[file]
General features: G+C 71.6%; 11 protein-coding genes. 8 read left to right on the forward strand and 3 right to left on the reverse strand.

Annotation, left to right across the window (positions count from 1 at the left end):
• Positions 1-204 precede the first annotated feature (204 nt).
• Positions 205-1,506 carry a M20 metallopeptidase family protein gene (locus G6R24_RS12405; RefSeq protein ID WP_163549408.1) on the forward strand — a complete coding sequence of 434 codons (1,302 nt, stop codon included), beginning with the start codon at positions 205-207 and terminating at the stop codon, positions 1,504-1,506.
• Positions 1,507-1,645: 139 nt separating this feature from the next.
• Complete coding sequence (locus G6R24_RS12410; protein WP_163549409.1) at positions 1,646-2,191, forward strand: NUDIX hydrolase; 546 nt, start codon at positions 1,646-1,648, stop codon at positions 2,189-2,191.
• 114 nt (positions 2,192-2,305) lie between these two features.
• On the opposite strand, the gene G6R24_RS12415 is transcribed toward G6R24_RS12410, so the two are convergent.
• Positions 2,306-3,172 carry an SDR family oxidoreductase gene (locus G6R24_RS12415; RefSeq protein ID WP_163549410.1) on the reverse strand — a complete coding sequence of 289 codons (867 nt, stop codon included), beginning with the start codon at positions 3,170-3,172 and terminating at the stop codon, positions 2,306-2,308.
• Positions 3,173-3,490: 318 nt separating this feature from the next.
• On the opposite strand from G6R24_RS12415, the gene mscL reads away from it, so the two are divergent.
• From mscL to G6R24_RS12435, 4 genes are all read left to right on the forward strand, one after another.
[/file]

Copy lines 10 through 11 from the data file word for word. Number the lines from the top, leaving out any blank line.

• Positions 3,173-3,490: 318 nt separating this feature from the next.
• On the opposite strand from G6R24_RS12415, the gene mscL reads away from it, so the two are divergent.